The MIND diet blends two heart-healthy diets — DASH (Dietary Approaches to Stop Hypertension) and the Mediterranean diet. These diets are often recommended for heart health, but Dr. Martha Clare Morris who was a nutritional epidemiologist at Rush University in Chicago and her team focused on foods that aid in brain health. Their blending and modifications resulted in the “Mediterranean-DASH Intervention for Neurodegenerative Delay” or MIND diet. (Sadly, Dr. Morris passed away in early 2020, but her work on the MIND Diet at Rush University continues.) Their observational research showed that eating certain foods (and avoiding others) slowed brain aging by 7.5 years, and lessened the chances of developing Alzheimer’s disease.

It’s important to note that the research into the MIND diet, to date, has been observational. They have not determined exact cause and effect relationships between foods and specific nutrients and brain health. In general terms, what this means is that they observed what people ate and compared it to their cognitive decline over time and then made observations like “people who ate more of this and less of this had less cognitive decline”. This is a simplification, they did this in a much more scientific, but I just want to make the point that current research cannot tell us specifically to “eat this food, because it does this and will eliminate risk of Alzheimer’s”.  That kind of cause and effect research is the next step.

So, based on observational studies, here are the recommendations from the MIND Diet from Chicago’s Rush University Medical Center.

list of foods to eat and limit on MIND Diet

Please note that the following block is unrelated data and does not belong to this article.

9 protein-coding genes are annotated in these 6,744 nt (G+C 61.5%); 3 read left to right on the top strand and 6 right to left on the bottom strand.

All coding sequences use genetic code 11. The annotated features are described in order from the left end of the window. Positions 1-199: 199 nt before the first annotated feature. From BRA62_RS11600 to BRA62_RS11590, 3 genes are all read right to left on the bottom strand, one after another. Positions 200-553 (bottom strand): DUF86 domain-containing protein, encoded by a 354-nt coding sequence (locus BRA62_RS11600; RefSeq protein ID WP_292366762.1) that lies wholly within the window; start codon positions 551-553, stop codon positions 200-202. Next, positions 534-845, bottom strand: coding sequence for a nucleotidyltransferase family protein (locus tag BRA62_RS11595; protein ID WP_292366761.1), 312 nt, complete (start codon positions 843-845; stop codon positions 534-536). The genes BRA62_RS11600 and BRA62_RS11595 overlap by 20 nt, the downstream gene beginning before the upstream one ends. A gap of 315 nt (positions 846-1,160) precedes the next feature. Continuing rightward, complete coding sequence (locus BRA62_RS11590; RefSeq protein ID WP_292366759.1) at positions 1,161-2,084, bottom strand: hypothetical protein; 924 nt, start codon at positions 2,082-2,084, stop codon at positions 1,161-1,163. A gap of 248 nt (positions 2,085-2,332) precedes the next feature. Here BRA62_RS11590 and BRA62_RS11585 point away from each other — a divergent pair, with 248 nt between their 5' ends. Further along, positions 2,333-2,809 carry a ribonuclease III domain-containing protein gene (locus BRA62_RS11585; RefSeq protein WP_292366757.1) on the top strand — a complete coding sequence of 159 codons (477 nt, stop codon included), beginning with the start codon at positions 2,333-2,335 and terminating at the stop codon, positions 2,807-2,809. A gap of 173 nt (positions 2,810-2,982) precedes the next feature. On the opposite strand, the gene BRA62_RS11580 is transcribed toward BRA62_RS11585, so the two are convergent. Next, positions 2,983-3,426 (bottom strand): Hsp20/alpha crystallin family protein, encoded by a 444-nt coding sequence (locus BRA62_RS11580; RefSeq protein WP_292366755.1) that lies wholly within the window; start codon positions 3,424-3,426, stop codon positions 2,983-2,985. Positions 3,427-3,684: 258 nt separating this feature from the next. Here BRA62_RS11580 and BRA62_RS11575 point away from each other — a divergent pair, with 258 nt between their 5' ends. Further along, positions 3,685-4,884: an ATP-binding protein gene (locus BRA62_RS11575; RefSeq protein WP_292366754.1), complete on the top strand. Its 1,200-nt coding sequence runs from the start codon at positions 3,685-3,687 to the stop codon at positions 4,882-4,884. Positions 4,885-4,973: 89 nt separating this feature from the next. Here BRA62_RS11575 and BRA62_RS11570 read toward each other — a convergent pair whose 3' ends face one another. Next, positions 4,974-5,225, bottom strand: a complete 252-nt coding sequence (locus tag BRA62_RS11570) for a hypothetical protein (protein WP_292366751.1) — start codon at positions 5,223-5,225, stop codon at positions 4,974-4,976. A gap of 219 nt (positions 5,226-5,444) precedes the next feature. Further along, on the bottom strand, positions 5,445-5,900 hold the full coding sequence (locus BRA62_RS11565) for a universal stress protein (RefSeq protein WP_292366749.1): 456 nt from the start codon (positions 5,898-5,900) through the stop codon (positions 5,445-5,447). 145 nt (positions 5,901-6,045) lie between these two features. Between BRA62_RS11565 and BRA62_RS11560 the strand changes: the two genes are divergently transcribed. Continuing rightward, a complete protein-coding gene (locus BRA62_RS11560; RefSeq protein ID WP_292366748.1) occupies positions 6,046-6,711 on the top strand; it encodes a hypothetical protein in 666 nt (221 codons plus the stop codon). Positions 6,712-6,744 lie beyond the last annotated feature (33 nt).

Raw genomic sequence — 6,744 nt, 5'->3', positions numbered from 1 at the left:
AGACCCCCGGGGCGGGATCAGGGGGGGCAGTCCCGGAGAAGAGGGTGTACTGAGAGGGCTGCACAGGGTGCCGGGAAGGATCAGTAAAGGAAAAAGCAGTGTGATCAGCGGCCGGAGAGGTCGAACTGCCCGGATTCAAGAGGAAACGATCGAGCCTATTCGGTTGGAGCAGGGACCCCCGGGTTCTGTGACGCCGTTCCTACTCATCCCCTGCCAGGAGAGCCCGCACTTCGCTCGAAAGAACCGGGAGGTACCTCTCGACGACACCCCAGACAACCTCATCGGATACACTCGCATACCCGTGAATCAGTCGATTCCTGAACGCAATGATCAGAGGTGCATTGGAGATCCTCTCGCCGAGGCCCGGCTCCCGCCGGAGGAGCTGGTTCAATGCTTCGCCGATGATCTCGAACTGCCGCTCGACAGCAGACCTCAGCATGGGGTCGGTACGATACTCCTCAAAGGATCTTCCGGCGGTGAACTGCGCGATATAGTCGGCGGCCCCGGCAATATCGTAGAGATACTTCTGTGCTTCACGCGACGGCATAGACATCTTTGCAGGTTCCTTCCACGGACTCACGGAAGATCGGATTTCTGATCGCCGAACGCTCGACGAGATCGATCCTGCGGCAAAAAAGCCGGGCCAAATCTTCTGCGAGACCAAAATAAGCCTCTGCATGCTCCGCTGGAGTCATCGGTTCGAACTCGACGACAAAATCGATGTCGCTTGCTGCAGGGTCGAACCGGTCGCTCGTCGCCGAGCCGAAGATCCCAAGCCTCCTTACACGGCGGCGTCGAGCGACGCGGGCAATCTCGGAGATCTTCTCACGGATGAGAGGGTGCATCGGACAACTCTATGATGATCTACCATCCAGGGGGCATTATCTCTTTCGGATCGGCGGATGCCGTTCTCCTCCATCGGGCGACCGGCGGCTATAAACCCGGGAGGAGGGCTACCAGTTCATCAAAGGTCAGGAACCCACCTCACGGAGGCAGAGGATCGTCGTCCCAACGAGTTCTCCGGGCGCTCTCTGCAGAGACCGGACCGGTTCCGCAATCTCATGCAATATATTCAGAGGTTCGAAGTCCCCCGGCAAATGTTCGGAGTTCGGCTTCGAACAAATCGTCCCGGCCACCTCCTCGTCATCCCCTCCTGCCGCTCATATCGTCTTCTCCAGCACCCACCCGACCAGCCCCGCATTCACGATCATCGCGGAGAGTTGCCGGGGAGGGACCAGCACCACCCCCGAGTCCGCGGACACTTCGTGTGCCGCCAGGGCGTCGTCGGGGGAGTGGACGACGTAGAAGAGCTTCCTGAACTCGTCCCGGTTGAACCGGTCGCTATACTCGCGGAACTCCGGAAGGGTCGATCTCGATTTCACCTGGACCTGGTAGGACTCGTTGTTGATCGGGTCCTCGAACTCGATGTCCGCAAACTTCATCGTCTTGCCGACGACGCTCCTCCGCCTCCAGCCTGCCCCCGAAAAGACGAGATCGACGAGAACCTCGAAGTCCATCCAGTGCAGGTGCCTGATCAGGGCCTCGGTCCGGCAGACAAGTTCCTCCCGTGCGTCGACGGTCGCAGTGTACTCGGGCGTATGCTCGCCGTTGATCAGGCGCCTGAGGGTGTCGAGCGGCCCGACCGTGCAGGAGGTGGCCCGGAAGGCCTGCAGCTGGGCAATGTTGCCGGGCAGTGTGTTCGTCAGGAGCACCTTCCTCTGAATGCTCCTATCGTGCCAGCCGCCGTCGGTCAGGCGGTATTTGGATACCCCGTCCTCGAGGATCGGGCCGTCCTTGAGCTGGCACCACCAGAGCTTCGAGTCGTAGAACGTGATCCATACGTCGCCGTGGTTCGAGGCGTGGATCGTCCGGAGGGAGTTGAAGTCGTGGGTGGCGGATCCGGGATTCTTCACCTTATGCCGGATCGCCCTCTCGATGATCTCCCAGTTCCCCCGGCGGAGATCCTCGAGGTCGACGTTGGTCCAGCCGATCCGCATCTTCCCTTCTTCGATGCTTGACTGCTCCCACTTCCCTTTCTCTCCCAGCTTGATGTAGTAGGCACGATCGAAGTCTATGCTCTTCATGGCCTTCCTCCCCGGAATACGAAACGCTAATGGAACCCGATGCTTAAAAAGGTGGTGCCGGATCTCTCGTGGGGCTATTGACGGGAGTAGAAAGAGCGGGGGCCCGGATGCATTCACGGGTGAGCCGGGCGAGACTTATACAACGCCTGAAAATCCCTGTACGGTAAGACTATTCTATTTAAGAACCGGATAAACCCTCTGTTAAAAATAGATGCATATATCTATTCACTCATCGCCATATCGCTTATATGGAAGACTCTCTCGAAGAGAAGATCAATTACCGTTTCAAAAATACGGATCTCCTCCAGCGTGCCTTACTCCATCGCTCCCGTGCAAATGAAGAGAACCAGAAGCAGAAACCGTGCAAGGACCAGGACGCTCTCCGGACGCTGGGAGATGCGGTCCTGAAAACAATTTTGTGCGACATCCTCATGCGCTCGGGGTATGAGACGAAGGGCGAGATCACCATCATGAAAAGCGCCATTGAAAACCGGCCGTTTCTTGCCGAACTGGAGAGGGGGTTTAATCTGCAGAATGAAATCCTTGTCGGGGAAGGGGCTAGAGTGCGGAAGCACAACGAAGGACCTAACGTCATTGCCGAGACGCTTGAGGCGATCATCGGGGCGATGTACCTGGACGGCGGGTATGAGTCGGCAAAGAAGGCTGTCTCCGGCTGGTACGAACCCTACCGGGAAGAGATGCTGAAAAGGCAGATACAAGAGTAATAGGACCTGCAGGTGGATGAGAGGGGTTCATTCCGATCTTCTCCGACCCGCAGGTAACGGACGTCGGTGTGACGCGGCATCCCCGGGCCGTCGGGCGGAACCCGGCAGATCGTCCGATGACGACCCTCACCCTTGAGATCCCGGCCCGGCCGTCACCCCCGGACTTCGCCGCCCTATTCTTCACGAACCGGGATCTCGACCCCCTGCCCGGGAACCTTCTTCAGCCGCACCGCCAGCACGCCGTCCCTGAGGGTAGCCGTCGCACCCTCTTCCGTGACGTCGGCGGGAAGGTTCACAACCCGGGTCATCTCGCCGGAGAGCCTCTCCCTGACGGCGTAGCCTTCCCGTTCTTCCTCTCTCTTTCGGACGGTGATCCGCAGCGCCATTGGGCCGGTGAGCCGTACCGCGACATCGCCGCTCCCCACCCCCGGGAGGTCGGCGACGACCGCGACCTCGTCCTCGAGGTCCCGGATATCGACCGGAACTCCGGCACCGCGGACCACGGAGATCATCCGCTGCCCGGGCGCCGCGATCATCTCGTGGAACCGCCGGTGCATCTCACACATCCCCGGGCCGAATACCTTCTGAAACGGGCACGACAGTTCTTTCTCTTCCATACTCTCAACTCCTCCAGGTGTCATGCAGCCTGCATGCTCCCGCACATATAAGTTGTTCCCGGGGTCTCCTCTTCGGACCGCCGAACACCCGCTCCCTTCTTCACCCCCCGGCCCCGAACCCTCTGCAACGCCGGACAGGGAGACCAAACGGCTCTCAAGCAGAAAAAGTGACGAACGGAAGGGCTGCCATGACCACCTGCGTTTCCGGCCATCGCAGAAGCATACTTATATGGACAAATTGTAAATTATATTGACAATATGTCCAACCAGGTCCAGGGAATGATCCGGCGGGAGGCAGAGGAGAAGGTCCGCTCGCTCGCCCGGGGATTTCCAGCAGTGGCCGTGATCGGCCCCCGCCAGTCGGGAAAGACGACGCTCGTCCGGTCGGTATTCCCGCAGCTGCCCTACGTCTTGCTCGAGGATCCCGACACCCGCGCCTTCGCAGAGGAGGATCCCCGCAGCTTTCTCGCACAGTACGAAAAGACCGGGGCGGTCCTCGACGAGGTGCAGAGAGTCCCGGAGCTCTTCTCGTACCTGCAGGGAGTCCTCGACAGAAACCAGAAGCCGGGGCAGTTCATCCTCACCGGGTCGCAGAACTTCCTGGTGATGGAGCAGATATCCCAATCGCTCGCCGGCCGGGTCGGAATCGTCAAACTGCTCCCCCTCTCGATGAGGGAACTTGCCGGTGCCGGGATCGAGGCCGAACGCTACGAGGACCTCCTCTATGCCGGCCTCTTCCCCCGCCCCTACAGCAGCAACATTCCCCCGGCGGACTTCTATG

If you apply those recommendations to a weekly meal plan with 3 meals and 2 snacks per day, it would look something like this Healthy Eating for the Mind Meal Plan

One of the pages from the handouts shared in the workshop on Healthy Eating for your mind. Underlined text takes you to recipe.

NOTE: All of the leading research organizations referenced in this article clearly state that diet alone is not enough to protect our brain health. They all mention exercise, reduced stress, adequate sleep, intellectual stimulation and social/emotional well being as important to overall brain health and wellness.

What About Super Foods?

There are no such things as super foods. Eating a variety of foods in the recommended groups (vegetables, fruits, whole grains) is the best strategy. This approach offers greater variety in nutrients and is also much tastier, affordable, accessible and enjoyable.

Leading researchers agree. The key to success is to enjoy variety within certain groups of food in combination with exercising, getting enough rest, reducing stress, being socially active, stimulating your mind and so on.